As a kid, the holiday break has always been my chance to read Lord of the Rings in one go. Then in college, watching The Lord of the Rings film series was a December tradition with my friends, that later turned to watching The Hobbit trilogy post-college. I cannot remember a time that I haven't turned to Professor Tolkien for some holiday cheer. This year is no different. But this time, I'd took on Professor Tolkien's earlier works, particularly The Hobbit (published on 1937) and Letters from Father Christmas (published posthumously on 1976).
Anybody who had read Lord of the Rings most likely would have also read The Hobbit (or There and Back Again), or at the very least would have watched it on the big screen.
It is the story of Bilbo Baggins, a quiet, normal hobbit living in the very normal suburbs of Bag End, Hobbiton. Hobbits are a race similar to men but shorter in height. The hobbits sensibly love creature comforts like second breakfasts and snug, comfy holes in the ground. Bilbo was recruited by the wizard Gandalf for a quest to the Misty Mountain, to recover treasures that were guarded by the dragon Smaug. He is joined by twelve dwarves led by Thorin Oakenshield, the King under the Mountain. A lot of things happened on the course of their adventures, culminating into a battle between different races, all vying for the dragon horde.
I had always read the story (yes, I forgot how many times I've reread the book) as being the tale of Bilbo Baggins' evolution from a scared, timid hobbit to a selfless hero and full-fledged leader. That a person sometimes starts his journey as one thing and comes home as another, changed irrevocably, (sometimes for good, sometimes for bad, but most of the times for both) is a constant theme in Professor Tolkien's stories, not just in his Middle-earth books, but also in his other writings. In The Hobbit, it can be summarized by Bilbo's poem during his return to Hobbiton:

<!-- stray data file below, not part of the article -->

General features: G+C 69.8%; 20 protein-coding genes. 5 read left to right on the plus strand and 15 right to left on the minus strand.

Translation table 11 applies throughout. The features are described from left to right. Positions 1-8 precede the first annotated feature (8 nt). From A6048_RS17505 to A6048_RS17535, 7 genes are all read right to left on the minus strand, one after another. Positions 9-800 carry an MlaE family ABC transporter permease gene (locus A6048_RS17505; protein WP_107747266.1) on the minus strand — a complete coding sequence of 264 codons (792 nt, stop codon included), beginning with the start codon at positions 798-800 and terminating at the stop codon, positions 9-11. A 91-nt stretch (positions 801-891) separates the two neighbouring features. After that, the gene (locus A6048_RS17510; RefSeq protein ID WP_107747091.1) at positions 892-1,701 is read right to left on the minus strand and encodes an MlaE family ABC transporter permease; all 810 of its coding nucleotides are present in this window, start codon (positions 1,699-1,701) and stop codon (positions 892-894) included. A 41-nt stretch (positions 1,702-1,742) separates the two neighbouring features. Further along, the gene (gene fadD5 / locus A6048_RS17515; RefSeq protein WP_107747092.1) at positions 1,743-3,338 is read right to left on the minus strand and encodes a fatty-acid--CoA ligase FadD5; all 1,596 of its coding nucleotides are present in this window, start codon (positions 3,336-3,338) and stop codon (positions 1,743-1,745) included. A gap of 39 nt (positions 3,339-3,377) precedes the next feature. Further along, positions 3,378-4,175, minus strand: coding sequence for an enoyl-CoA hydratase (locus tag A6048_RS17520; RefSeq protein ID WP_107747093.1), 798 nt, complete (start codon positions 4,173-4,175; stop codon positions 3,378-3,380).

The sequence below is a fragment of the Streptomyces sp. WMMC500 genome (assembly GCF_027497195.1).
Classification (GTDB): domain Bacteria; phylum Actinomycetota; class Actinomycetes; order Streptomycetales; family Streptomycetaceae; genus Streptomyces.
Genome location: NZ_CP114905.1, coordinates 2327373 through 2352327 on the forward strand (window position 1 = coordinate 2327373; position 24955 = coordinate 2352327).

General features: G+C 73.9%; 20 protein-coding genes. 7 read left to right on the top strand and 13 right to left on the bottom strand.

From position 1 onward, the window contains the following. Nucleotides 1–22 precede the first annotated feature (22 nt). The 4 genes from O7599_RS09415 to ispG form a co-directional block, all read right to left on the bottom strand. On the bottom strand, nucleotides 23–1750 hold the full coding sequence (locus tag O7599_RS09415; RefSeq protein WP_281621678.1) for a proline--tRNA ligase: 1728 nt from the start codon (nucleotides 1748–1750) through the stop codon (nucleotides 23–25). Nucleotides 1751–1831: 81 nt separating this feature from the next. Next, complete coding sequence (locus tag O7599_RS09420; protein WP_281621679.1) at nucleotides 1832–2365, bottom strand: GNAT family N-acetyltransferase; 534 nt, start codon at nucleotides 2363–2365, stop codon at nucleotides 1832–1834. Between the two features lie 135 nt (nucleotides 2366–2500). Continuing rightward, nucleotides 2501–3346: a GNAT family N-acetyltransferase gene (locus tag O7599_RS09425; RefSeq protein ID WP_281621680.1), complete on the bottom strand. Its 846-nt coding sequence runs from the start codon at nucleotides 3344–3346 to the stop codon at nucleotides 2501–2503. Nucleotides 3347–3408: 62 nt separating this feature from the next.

As a veteran of the First World War, he certainly knows how war permanently changes people, exactly like how fierce battles and the death had changed Bilbo.
"One has indeed personally to come under the shadow of war to feel fully its oppression; but as the years go by it seems now often forgotten that to be caught in youth by 1914 was no less hideous an experience than to be involved in 1939 and the following years. By 1918 all but one of my close friends were dead." (Preface to the second edition of Lord of the Rings)
So yes, two conclusions. The first is that The Hobbit is not some silly Lord of the Rings prequel published primarily for kids; and two, that there's nothing like war and death to make you appreciate the things that you have and the existence of people who love you.
Let's now go to something lighter. In 1920, J.R.R. Tolkien's son, the then three-year-old John, received a letter from Father Christmas.
Father Christmas described in words, pictures, and even poems his house at the North Pole, his assistant, Polar Bear (or P.B.), his secretary, the elf, Ilbereth, P.B.'s mischievous nephews, Paksu and Valkotukka, and other various characters which includes snow elves, red gnomes, snow men, cave bears, and nasty goblins. For the next twenty years, these letters regularly arrive in the Tolkien household during Christmastime, while reply letters made by the children (John, then Michael, Christopher, and finally Priscilla) mysteriously vanish from the fireplace.
The 1937 letter is funny because Father Christmas mentioned to the children that he initially though of sending them this book 'Hobbits' (which he had been sending loads to other children - mostly second editions), but he thought they might have already have many copies (duh) so he had instead sent them another 'Oxford Fairy Tale' (which I am now intrigued into finding a copy).
By 1943, most of Professor Tolkien's children had grown up (John is 26, Michael is 23, Christopher is 19, and Priscilla is 14). Father Christmas' missive that year was a letter of goodbye. He also notes that his messengers is calling the year "grim" (indirectly referring to World War II), but is glad that in the children's household, it is not as miserable as they were expecting it would be.
"... I shall not forget you. We always keep the old numbers of our old friends, and their letters; and later on we hope to come back when they are grown up and have houses of their own and children."
Which the Tolkien children did. They kept the letters and, three years after Professor Tolkien's death, compiled it into a book with Christopher's wife as the editor. I personally like it. It is a testament of a father's love and willingness to provide boundless imaginative delight to his children. I am glad that the Tolkien family published it since it had now also provided joy to other children of various ages.